On the very last day of school this year, we held the closing ceremony for the school term followed immediately by the send off ceremony for all the school staff who wouldn’t be returning for the school year. To say good-bye and thank you to the teachers who were leaving, many of the 6th graders who had graduated in last week’s ceremony came back with their parents to give gifts to and take even more photos with these and other teachers. I sat off to the side, watched the speeches, and at one point got a tap on the shoulder.
A round faced girl who had just graduated handed me a small envelope. “Thank you!” she said. I’d given here a small gift, a copy of the original Winnie the Pooh stories in English, as a graduation present.
It was mostly a gesture, rather than a reading recommendation. Her English isn’t native level. But, her sister’s was.
Normally, I give students who stand out small tokens of my appreciation when they graduate. But, those are typically letters and stationary. I’d only given this girl the book because she’d mentioned, over a year prior, that her among elder sister’s prized possessions was a set of books I’d given said big sister nearing her own graduation years prior. I’ve been at this school for almost half a decade. I’ve seen many siblings grow up and graduate. I’ve called big brothers by their little brothers’ names by accident. Kids come and go, but this girl’s older sister is a girl I can never forget.
It was my first year at this school that I met her. I instantly took notice. For the first part of the year we held English class in a side room near the music room instead of in the regular classrooms. Each class, students would bring their books and pencil cases and sit at long, college style tables. Unlike the assigned seating of a regular classroom, kids got to sit wherever they wanted in English class. Boys clustered near the back, girls in their cliques. But one girl, one round faced girl with a very pink wardrobe, always seemed to sit alone.
I know she wasn’t entirely alone in her school life. She had friends. Maybe it was just English class. She was what they call a “Returnee” or “Kikokushijo”. She’d spent a formative part of her life abroad and spoke native English. She was a regular Japanese kid, who was also a regular American kid. And, when she first made small talk with me, her American accent was like birds song to my ears.
It’s easy to guess that her level of English was intimidating in English class. But, she never resented coming to class. I tried to dote on her, to praise her, to thank her for her participation. I felt like nothing I did was ever enough. I wanted to give this poor girl the world. But, I settled on a handful of notes, a few books, and once, a pack of gel pens. It was a hard year for me. The school’s curriculum and scheduling were all over the place. I did not give her or her class the same level of teaching that I am capable of now. But, she was never critical. She was always kind. She always played the games, did the activities, and joined in the conversations.
But that was years ago, right?
It wasn’t until her little sister mentioned it that it even occurred to me that the memory of me might have stayed with this girl. Her sister was too young during their time family’s time abroad to have the perfect bilingual tongue big sis had picked up. But, she had the same gentle nature and round face. I waited to open the letter she’d given me after the ceremony was over and the students had gone home.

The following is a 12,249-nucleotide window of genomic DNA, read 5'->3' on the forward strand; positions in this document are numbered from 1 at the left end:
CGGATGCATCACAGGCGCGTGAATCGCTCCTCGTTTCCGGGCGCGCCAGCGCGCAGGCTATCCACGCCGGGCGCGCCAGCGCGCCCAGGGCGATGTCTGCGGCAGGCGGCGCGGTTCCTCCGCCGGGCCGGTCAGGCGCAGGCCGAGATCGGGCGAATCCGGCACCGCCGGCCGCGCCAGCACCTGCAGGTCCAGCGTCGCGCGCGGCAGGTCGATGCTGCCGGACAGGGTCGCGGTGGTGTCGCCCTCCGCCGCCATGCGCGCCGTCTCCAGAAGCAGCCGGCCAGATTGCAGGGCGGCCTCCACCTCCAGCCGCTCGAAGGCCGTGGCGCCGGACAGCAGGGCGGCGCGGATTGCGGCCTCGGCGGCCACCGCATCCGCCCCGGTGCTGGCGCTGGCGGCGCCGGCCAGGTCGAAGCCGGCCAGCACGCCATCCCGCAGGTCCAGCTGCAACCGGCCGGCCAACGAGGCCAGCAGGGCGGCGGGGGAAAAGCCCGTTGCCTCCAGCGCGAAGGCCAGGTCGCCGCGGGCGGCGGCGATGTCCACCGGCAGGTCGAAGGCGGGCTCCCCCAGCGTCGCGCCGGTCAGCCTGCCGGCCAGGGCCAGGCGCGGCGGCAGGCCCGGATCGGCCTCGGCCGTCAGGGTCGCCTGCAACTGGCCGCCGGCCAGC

The stationary was appropriate. AnnaYuki! With my pale skin and braided hair, I’ve been compared to Elsa from Frozen since the film came out in Japan. The gift was appropriate, too: A pack of pencil lead in a case with my favorite character from the anime the 6th graders were all into this year. I did that magic trick where, despite being an adult, I was able to name all the characters on the nerdy girl’s folder that one time and from then on they knew. Teacher is one of us!
But the letter hit me like a ton of bricks. The top half of the page was sweet, simple Japanese from little sis thanking me for the book. The bottom half was big sis, basically on her way to high school, chiming in.
The last line of her note was:
Please come to my school!
I mean it’s a joke. It’s a silly teasing line. Lots of kids come back from the endless busy work and spelling tests of junior high English class and tell me they miss my classes where all we did was chit chat about ourselves using the grammar pattern of the day. Not quizzes! No homework! Awesome!
But it made my heart ache. She graduated years ago. She’s a teenager now. She’s well on her way to her awesome, adult life. But, she still had it in her to grab her baby sister’s note to teacher and teasingly invite me, the bumbling teacher who never did nearly enough for her, to be her teacher again.
And then I thought about the other, sweet girl who I had given a graduation gift to. Her family hadn’t spent time abroad, her family was, at least in part, foreign born. I had done the same for her. She had written me letters to practice her language skills, and I had always quickly, joyfully written back. The first time I heard her name, so different from her peers’ names, I praised it’s beauty and uniqueness. She repaid every bit of kindness with kindness of her own. And I hope that in three years, when she, too, is on her way to high school, that she can look back and say she had a nice teacher. I hope she, too, can look back and say she had a teacher who saw her differences for the strengths that they were. I want so much for them and their futures.
I beg of you. Take care of your students. Especially the different ones.
I’m the foreign teacher. Students who are touched by “foreignness” always seem to be shoved toward me by their peers, whether they choose it or not. I have always and will always give them the praise, adoration, and reverence they deserve. You should, too.